7. From the New York Times best-selling author of Death Spares Not the Tiger & Gown Syndrome: One Woman’s Struggle, Alexandra Fuller’s latest historical thriller is set to take the literary world by storm. Set upon William Randolph Hearst’s palatial pleasure barge, The Oneida, Cocktail Hour Under the Tree of Forgetfulness is a classic locked-room mystery of the highest order. Featuring a glittering cast with far less glamorous motives, the novel examines the lifestyle of 1920’s Hollywood high society and, in the process, exposes one of its darkest secrets. Who killed Thomas Ince?
8. How much can one girl learn from an ape? Olivia’s best friend since childhood was Kumba, a chimpanzee at the wildlife reserve in Zaire run by Olivia’s parents. Now, years later, Olivia returns to her parents former employ from London. She reconnects with her old friend, now an elderly chimp. Fuller’s poignant story or compassion and loyalty tugs at the heartstrings, and shows us there’s a deeper communication than language.
9. After an undercover assignment gets her hooked on a designer drug called Mneme, vice cop Melanie Starks finds herself haunted by vivid hallucinatory memories. Most disturbing is the giggling 6-year-old version of herself that keeps showing up—herself as she was before her childhood was ruined by a horrible crime that she has no memory of. When she gets assigned to a bizarre new case involving a carefree young girl who’s the spitting image of herself as a child, Melanie gets the feeling that the whole thing might be an elaborate Mneme trip, but that only makes it more important to get some answers.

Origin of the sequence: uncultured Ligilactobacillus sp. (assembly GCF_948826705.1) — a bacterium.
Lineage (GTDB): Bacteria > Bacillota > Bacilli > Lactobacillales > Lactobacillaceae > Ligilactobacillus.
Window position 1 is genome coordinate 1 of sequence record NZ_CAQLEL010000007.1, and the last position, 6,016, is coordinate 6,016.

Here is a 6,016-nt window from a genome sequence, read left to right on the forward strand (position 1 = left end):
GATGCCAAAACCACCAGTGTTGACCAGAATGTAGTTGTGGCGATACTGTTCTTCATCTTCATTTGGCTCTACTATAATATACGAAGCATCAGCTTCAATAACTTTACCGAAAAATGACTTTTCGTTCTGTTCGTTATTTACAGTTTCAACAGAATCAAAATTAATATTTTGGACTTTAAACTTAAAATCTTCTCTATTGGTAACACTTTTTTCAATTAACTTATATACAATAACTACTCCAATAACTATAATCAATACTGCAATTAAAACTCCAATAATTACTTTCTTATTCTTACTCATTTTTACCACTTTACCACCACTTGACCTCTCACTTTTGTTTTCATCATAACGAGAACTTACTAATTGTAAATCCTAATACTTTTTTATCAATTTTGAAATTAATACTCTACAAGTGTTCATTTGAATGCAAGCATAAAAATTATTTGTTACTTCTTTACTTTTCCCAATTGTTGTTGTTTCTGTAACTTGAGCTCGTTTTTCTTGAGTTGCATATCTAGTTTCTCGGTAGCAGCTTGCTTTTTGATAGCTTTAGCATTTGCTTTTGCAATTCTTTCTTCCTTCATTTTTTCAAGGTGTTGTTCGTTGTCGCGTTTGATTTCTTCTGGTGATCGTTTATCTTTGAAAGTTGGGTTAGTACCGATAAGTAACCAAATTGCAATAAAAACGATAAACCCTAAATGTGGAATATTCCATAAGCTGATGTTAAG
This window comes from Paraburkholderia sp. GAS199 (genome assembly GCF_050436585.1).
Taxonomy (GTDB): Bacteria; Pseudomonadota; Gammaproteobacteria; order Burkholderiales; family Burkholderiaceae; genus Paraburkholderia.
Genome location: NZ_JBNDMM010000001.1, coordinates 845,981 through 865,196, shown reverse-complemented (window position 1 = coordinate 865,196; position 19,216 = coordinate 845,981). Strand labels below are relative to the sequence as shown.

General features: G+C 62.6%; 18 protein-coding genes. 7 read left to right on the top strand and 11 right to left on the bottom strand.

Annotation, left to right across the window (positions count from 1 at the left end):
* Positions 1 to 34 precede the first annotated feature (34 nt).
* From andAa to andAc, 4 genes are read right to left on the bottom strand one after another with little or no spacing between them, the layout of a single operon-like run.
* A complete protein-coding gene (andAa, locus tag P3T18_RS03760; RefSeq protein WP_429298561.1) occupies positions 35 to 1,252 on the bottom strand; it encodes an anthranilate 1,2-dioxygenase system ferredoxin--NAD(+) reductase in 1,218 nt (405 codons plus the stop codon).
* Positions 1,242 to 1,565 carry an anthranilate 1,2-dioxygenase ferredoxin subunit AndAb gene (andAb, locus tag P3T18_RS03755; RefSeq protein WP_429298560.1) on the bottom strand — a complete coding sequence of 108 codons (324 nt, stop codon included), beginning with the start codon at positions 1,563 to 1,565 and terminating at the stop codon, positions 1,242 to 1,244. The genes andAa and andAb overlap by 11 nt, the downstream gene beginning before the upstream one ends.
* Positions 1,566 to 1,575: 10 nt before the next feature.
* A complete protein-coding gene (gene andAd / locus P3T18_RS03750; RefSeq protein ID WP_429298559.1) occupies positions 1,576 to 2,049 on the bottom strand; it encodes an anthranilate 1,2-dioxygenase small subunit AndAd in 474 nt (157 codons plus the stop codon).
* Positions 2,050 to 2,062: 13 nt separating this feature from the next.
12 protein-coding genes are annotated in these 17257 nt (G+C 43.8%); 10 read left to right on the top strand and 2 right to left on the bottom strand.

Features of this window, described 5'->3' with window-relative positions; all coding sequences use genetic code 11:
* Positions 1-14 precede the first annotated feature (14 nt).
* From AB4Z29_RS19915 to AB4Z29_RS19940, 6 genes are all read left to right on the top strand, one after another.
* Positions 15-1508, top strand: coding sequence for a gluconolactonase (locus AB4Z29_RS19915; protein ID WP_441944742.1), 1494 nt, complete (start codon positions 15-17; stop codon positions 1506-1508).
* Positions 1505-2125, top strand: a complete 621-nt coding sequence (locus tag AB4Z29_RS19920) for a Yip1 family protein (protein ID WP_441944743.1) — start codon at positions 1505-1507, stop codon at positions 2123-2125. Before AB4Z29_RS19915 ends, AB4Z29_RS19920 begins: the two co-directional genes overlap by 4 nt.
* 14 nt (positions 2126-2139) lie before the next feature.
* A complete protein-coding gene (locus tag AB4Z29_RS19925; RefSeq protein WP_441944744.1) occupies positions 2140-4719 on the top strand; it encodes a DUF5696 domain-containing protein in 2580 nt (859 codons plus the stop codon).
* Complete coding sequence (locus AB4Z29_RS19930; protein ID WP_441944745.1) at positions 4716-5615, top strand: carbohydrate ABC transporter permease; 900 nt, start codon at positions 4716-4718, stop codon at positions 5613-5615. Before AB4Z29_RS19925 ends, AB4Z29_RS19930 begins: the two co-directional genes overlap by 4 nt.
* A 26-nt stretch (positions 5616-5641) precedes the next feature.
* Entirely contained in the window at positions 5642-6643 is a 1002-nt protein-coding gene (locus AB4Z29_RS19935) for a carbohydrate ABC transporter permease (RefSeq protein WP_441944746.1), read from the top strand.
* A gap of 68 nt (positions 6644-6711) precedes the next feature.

10. What would happen if you bought your amnesiac daughter a drunken monkey? Alexandra Fuller explores themes of memory, nostalgia, and loss in her new memoir, a sequel to the wildly-popular Don’t Let’s Go to the Dogs Tonight. While grappling with issues of non-remembrance, Fuller fondly reflects on what she can recall about her South African childhood and her pet chimpanzee, Buster—a companion who helped her become the writer, and person, she is today.